This image has an empty alt attribute; its file name is v-tC9EvpuMXid6ERf_NwUG3l2tpbmeaq0uu0q9gI2fzfJnLD61Mcck7UyY1vta0unZrS6h1XFWzj8lKFpzJDVuT2nZFfHEl8c72jQEeJKeH9ekLifawUVV5NbFYO3bnDOyPUi06BThis image has an empty alt attribute; its file name is mA2_JHYw9ai8DB8nonqENlS0x6iUApUA9WEEE4J1QbgXMlay55pjfTp8C6j21NOjTmqotdKNv2CFVqrnE1Rc5R7fmhQgNH0EiE8okqFE-e6jKmMWoKZ234bteGnHlzPfrAFo5Sj5

California Bungalow: Exterior Ideas

The external colour schemes are usually red, or livened brick-colours, but they can also feature greys, rendered, roughcast and weatherboard finishes. Pathways, entrances, verandahs and walkways can be tiled or finished with stonework for dramatic effect.

This image has an empty alt attribute; its file name is b0RJaccBXvitNm1d6E73-o8V9H2hd9irOB7t47mQXR9FjATqwAhrzy2rn8_wAOVrLoJYeBC-9dne2ZVJh9BlaFZ04PuI4cpbzn9ojc2bXvPM4SZNTMGFaDs5BV4DeU2MPKQ_4ykiThis image has an empty alt attribute; its file name is mfDtNf0-onbyocE1CcbzymxA5DHtFAVFrZb6LB--BRPllZ6Zllq6UiwAFETWQd4RLp6Cgwj-gJaPj2IvcWotGOp_wZZlIaM_9m78pTj6bGQ1JcRUz-T_w66KrRIOEXBejnLEwCgHThis image has an empty alt attribute; its file name is WmenTmBDcl0VmPhDoszLdDfyVdhU83AolprNiSX36NglQiKlqs67EjHxV42PoVIz5AkasaC2QPYc8QeG801n80_6wQNXRAf-vVSAY7VV_9K5_XdlVLCctw4PKkvRdD7BjM4KY93v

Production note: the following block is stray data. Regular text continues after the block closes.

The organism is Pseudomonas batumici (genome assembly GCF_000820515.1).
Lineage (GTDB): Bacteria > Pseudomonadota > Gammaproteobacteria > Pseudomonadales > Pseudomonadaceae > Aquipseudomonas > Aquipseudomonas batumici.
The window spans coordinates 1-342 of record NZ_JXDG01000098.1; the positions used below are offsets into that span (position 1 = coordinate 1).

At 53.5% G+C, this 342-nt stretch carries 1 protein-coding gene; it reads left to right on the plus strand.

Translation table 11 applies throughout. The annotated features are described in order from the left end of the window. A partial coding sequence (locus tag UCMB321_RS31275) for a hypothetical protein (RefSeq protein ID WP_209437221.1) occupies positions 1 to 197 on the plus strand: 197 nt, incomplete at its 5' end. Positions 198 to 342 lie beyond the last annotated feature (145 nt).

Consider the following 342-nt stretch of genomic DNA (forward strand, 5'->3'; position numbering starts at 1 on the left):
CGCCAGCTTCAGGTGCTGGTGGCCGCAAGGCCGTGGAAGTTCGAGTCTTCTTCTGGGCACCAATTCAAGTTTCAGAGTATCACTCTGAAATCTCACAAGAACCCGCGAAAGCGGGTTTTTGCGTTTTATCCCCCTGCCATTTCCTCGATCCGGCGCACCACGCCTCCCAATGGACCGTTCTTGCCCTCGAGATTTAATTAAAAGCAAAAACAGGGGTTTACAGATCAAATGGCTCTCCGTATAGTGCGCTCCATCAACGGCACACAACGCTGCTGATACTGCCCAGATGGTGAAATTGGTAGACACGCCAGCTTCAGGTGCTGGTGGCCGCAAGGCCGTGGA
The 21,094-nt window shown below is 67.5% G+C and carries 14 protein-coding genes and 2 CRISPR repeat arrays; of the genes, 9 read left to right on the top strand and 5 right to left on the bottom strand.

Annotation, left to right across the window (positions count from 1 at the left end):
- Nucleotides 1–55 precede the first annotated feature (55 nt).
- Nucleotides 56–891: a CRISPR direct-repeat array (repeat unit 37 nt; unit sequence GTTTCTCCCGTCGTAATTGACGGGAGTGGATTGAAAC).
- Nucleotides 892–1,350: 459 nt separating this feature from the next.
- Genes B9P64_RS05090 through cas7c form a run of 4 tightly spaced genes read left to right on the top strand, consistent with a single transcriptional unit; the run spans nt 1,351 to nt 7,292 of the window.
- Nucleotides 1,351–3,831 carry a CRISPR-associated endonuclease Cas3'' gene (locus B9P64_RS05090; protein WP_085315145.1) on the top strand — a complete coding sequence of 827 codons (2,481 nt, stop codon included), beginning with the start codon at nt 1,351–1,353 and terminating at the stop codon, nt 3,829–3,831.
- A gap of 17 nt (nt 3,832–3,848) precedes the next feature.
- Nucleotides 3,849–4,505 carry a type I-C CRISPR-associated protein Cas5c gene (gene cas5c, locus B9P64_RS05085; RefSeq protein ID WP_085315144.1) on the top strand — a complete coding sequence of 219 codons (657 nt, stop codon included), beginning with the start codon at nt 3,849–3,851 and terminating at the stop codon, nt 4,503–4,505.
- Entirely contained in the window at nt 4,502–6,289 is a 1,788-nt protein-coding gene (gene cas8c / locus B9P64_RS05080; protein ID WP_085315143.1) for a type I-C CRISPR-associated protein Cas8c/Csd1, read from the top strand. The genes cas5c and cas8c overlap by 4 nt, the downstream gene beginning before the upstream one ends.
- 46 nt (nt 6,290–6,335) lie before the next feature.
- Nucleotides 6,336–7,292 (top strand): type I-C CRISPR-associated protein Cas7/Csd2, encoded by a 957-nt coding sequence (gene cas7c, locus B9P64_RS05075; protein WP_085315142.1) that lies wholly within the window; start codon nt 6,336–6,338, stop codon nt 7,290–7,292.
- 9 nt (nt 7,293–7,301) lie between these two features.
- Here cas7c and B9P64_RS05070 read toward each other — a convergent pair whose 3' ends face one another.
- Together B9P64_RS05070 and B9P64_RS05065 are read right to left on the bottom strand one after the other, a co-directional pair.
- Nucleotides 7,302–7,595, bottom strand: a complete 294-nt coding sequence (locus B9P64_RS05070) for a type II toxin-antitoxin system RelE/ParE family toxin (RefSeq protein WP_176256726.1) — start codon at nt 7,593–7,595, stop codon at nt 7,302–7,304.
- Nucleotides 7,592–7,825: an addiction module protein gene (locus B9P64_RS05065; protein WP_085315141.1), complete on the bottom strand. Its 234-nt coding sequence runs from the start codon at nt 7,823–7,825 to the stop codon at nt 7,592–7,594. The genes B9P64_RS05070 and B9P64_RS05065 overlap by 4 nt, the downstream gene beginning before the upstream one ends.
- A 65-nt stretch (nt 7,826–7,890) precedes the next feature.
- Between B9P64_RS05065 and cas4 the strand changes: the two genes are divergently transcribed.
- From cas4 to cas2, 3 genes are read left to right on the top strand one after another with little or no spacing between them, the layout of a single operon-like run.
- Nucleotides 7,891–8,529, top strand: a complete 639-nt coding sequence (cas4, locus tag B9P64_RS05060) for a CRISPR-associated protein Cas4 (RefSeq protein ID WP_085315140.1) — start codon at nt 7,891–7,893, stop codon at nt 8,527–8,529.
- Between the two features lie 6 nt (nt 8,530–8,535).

California Bungalow: More Design Ideas

The design considerations for a California bungalow are geared towards being elegant, classic, comfortable, homely and simple. Stained glass windows, antique furniture, a stylish front door and verandah pylons are typical additions to emphasise its character.

This image has an empty alt attribute; its file name is fQjtAr5EV6CTIUqG05ch1L7IUOpxZT3C4bzW_Tf6SGDs_apxspXkasQypzO2cfPuDtbSd4FMJIT_K7xXC2P9CBmECVILVY1FTZ7157K7aQWf_G9rvL6rBciGceJDglwu4KAAeEB9

(Pictures: Pinterest, realestate.com.au, theinteriorsaddict, lampsplus, wattyl)

Related Link

Californian Bungalow – National Trust of Australia (PDF)


Visit our showroom to browse our hand-sourced range of patterned tiles, or get inspired with your California bungalow renovation or restoration. Get in touch today.

Style Tips: Industrial Chic Keeps It Simple

Industrial chic interior design

Not everyone owns an old warehouse or factory apartment.

It takes quite a bit of planning and work to transform an interior area into looking exposed, distressed, and rocking that industrial chic look.

But plenty of people are doing it, and it’s becoming quite a popular trend.

What Is Industrial Chic?

You can create a modern, edgy atmosphere at home or in your workplace with industrial design. 

The look is about showing off the materials that are the foundation of a building or home often hidden from view, or papered/painted over. 

The industrial chic style or urban industrial style, which uses vintage objects and salvaged items, continues to grow in popularity. 

By embracing the raw beauty of the wood underneath, rather than covering it up with drywall and carpet, your home will be transformed.